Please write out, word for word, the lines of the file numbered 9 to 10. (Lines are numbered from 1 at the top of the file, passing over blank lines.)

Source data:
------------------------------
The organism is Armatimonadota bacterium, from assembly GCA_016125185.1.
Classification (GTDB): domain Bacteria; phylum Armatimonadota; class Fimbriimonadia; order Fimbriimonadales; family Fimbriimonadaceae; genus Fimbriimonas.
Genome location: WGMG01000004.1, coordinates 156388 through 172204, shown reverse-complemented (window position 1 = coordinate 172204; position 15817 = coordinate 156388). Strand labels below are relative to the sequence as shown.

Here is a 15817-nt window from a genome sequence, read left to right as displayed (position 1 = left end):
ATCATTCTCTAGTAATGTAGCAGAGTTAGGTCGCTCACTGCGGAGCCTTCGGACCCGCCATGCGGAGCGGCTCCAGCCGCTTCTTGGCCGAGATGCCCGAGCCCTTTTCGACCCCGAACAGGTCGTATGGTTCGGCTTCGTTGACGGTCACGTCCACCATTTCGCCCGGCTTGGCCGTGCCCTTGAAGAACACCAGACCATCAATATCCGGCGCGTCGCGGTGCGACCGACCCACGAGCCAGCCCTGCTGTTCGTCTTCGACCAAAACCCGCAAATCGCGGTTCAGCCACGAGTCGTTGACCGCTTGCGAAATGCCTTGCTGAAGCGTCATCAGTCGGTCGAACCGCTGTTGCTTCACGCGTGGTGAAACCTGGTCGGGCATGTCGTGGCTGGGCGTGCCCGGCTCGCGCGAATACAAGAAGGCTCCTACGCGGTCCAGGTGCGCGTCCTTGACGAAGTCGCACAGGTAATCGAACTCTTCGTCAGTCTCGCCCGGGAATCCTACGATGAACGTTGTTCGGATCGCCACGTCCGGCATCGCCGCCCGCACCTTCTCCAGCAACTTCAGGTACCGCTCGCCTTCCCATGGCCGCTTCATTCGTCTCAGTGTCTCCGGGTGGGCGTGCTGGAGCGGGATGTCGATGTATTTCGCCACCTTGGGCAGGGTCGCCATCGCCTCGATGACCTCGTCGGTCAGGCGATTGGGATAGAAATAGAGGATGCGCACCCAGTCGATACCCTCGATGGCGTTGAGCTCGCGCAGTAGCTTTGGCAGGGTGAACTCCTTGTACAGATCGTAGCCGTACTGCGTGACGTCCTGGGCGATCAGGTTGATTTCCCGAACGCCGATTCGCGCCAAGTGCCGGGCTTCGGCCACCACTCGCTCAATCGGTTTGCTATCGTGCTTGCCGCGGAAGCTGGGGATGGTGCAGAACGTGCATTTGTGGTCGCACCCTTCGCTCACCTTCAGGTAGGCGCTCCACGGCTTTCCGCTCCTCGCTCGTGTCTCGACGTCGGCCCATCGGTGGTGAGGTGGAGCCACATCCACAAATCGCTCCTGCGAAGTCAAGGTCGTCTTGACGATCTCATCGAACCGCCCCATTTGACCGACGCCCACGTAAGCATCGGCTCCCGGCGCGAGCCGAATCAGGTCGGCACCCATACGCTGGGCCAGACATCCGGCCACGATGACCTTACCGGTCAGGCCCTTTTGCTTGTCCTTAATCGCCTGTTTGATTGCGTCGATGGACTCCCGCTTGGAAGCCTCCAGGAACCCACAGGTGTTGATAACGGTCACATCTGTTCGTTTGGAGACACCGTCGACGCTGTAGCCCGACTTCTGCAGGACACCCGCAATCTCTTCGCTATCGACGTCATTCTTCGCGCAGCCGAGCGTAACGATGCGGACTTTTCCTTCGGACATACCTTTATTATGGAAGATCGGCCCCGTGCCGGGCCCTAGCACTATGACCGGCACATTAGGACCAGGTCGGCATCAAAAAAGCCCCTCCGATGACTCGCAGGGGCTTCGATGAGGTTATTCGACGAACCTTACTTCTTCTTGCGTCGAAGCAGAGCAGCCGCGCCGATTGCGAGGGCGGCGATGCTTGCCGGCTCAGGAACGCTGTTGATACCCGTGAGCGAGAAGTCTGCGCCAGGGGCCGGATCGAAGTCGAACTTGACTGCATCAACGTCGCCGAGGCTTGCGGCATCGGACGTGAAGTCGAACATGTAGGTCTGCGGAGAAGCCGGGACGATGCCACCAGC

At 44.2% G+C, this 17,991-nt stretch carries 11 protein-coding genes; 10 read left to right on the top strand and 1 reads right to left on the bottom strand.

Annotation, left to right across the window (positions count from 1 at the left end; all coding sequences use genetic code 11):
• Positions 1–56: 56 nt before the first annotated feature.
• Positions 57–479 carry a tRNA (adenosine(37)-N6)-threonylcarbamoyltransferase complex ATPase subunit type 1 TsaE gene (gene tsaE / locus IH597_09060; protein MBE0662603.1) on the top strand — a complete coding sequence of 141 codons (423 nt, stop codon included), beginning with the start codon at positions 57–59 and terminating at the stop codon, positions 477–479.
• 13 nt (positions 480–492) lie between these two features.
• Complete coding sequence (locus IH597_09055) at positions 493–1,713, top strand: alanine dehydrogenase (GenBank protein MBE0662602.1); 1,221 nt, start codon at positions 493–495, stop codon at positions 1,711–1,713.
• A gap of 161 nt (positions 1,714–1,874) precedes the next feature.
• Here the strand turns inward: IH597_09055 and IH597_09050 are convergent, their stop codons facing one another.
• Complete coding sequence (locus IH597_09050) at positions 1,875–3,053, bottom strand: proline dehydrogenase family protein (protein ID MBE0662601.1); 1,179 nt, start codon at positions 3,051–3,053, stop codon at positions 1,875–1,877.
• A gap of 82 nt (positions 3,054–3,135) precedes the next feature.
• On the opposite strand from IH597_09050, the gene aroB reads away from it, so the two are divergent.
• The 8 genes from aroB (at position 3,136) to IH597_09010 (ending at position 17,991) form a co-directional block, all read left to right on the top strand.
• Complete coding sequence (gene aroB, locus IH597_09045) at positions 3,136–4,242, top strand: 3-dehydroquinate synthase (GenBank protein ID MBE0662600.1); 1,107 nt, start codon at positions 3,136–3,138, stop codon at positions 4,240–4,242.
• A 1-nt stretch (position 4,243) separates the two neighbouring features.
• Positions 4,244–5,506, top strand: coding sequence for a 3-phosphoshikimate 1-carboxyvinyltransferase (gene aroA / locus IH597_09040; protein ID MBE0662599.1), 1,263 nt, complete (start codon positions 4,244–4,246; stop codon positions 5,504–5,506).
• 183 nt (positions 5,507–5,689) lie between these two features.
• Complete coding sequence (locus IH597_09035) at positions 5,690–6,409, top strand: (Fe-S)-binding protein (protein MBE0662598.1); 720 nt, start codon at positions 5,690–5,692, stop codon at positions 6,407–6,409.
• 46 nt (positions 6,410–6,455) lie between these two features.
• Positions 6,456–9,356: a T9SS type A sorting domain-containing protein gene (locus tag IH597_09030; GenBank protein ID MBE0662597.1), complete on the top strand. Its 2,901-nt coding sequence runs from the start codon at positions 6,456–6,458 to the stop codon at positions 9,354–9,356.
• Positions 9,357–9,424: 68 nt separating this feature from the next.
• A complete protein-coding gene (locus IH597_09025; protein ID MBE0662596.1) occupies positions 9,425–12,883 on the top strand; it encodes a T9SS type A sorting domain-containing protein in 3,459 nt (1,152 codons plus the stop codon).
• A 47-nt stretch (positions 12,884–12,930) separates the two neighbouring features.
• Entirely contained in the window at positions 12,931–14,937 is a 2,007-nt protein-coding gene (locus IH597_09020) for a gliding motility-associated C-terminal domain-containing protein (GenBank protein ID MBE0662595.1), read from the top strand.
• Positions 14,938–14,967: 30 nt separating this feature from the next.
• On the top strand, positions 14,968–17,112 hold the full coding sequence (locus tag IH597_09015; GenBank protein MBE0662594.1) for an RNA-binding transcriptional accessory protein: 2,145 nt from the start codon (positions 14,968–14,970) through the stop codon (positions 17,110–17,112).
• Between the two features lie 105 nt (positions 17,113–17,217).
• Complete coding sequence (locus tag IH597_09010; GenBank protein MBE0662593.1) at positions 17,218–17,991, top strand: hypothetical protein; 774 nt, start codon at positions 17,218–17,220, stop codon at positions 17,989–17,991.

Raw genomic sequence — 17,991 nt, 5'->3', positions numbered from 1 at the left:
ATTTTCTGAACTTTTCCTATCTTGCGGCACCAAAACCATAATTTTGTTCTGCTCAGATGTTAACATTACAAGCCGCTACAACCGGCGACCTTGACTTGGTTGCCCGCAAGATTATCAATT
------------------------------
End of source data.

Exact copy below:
• Positions 57–479 carry a tRNA (adenosine(37)-N6)-threonylcarbamoyltransferase complex ATPase subunit type 1 TsaE gene (gene tsaE / locus IH597_09060; protein MBE0662603.1) on the top strand — a complete coding sequence of 141 codons (423 nt, stop codon included), beginning with the start codon at positions 57–59 and terminating at the stop codon, positions 477–479.
• 13 nt (positions 480–492) lie between these two features.